The Knowledge Worker’s Next Must-Have Gadget: A Telepresence Robot
If robotics startups get it right, the next piece of hardware you expense to your company may be a telepresence robot, a pedestal-shaped machine that will let you scoot around a remote office to check in on colleagues.
Robots are already used in factories, warehouses, and to vacuum people’s floors, but they have yet to penetrate far into the halls and cubicles of corporate America. One of the big reasons is the price. Because telepresence robots have typically cost several thousand dollars, their makers have designed them for important people doing specialized jobs, such as a doctor diagnosing a stroke or the CEO visiting remote employees.
Now, companies are developing telepresence robots in the price range that the average white-collar worker could afford. Sunnyvale, CA-based Double Robotics has sold about 2,000 of its robot, which costs $2,500 without the required iPad. And Palo Alto, CA-based Suitable Technologies plans to release a new low-end version of its corporate telepresence robot for under $2,000.
When a robot costs as much as a laptop, departments within companies could even start buying telepresence robots without having to go through the CFO or CIO. Double Robotics CEO and co-founder David Cann thinks that sort of price point, almost on the level of an impulse purchase, will allow the millions of remote workers of the world better connect to their colleagues.
“We’re really going for the mass market of anybody who works from home,” says Cann, who co-founded the company with his college robotics buddy Marc DeVidts in 2011. “Our ultimate goal is that people will never have to move again—you can just live wherever you want and work wherever you want and separate those two.”
Cann and DeVidts got the idea for a simple, low-cost telepresence robot while working on another product, a toy robot for kids. They looked into buying a telepresence robot to avoid long and costly trips to Asia to deal with manufacturers, but prices of existing products were steep and about the same price as taking a trip. They went through the Y Combinator startup accelerator in 2012 and released the company’s robot, called the Double, 15 months ago.
Roboticists often work on gnarly technical challenges at the cutting edge of computer science. But Double Robotics approached its product more like consumer electronics designers, focusing on software as much as hardware and incorporating as much off-the-shelf technology as possible. The “face” of the Double, which weighs only 15 pounds, is an iPad and it moves on wheels using a Segue-like balancing system. Double Robotics also kept costs low by using the same electronics already used in millions of smart phones, including a gyroscope sensor and Bluetooth connectivity.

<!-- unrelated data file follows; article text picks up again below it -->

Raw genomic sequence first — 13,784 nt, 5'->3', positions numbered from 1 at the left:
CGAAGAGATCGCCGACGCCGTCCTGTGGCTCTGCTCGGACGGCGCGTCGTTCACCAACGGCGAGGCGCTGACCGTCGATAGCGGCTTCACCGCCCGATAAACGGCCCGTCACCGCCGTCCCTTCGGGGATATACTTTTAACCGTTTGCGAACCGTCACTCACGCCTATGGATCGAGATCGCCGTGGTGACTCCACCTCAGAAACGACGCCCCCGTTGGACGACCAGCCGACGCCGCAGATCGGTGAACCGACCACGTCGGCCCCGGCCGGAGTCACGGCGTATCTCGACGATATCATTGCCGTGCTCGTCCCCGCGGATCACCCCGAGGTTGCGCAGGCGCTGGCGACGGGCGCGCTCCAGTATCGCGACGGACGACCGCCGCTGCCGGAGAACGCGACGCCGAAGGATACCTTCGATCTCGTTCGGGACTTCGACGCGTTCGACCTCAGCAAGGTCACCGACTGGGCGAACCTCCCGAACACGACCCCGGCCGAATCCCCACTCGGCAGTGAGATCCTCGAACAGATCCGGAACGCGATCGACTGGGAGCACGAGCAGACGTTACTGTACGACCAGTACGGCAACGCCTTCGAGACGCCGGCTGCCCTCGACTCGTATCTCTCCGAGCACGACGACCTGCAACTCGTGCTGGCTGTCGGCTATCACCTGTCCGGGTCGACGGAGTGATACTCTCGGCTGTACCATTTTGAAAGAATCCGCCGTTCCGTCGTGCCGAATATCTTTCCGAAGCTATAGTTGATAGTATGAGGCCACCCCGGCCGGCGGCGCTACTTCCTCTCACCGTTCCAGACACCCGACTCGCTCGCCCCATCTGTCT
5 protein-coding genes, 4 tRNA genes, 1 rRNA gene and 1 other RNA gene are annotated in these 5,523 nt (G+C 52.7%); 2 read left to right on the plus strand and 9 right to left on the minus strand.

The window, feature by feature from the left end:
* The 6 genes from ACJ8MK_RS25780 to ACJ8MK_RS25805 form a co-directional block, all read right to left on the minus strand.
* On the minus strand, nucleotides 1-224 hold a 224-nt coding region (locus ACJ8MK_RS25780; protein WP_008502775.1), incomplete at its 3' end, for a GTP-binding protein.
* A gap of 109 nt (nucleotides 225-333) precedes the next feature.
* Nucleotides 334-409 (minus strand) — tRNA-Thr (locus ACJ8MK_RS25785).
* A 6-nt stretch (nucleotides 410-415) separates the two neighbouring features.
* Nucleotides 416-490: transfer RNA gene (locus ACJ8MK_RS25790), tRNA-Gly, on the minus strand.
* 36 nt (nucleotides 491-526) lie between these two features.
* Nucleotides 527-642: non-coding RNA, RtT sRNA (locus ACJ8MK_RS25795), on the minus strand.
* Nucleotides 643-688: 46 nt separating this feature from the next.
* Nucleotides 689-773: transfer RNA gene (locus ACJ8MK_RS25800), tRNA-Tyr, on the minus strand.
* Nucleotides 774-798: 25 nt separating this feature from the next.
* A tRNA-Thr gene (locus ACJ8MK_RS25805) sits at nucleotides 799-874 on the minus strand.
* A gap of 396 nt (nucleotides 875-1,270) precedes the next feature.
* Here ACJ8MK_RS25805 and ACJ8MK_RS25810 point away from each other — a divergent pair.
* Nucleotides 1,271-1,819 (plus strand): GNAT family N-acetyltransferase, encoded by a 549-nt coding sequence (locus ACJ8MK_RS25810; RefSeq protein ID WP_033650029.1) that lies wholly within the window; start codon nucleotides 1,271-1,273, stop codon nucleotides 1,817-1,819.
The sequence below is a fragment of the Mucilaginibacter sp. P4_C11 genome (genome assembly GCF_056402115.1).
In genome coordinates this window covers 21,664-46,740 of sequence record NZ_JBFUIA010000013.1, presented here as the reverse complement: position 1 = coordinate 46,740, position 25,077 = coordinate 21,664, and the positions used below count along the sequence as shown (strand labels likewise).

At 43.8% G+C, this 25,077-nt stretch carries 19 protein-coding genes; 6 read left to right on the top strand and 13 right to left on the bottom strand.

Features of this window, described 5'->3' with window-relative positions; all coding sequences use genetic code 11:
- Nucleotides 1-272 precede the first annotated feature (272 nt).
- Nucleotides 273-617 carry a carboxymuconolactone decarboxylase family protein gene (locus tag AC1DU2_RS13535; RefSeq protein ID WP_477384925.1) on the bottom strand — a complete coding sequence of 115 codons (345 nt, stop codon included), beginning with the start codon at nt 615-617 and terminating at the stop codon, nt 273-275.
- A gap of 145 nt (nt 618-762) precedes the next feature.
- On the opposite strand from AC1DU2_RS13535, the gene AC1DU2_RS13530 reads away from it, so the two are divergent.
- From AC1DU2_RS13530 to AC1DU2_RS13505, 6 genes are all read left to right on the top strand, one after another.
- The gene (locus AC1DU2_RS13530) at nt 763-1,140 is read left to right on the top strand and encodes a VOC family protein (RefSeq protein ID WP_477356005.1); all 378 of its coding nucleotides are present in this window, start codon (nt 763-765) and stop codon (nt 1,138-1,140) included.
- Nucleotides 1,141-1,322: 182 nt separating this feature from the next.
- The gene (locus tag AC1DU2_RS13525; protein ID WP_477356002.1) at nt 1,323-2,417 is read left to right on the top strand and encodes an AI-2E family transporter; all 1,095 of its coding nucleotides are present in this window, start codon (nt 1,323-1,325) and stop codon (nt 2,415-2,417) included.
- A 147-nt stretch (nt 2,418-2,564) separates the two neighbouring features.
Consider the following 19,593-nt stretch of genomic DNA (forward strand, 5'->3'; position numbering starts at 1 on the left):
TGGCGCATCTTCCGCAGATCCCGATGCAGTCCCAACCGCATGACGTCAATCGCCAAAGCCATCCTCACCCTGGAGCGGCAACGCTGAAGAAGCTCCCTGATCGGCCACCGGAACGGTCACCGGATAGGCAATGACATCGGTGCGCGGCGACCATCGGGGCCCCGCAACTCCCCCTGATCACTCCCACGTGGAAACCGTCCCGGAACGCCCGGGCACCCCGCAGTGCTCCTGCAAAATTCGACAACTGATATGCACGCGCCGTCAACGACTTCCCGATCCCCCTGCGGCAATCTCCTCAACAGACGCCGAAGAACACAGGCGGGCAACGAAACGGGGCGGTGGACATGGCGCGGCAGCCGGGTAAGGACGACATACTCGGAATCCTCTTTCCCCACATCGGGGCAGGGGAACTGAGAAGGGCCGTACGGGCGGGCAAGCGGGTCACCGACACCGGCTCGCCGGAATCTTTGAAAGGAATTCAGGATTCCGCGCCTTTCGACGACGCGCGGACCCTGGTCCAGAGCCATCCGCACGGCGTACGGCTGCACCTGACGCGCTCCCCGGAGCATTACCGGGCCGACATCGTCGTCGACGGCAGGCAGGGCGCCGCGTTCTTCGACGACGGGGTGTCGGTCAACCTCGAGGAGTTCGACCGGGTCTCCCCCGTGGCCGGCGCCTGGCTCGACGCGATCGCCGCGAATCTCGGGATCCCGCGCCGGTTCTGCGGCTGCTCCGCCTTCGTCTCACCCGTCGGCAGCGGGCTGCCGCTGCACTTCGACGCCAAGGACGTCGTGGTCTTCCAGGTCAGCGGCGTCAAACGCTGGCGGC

“We don’t really want to invent new technology. We just want to make a great product experience from existing technology so that it can be low-cost and be accessible to everybody, not just specialized use cases,” says Cann, who is a former iOS developer.
The product is best suited for teams of workers where one or a few people are working remotely and they want to communicate in a different way than videoconferencing, chats, or phone calls. By having a robot that can move around the office, remote people can benefit from the informal discussions that happen after meetings or in break rooms, Cann says. The company is also exploring other applications, such as virtual tourism or remotely attending conferences.
Talk to the ‘Bot
But do mobile robots add anything beyond what videoconferences already provide? Early users of telepresence say there’s something there but some kinks still need to be worked out.
Mimecast chief scientist Nathaniel Borenstein purchased a Double to check in on colleagues in other offices, but he found the robot was a distraction in an open plan office. Remote workers couldn’t catch his eye when he rolled up to indicate they wanted to talk to him, he says. It’s also difficult to have a private conversation between a person and the robot, which uses the iPads speakers, he says.
On the other hand, Borenstein has found the robot excels at virtually attending conferences. He and a colleague in London take turns … Next Page »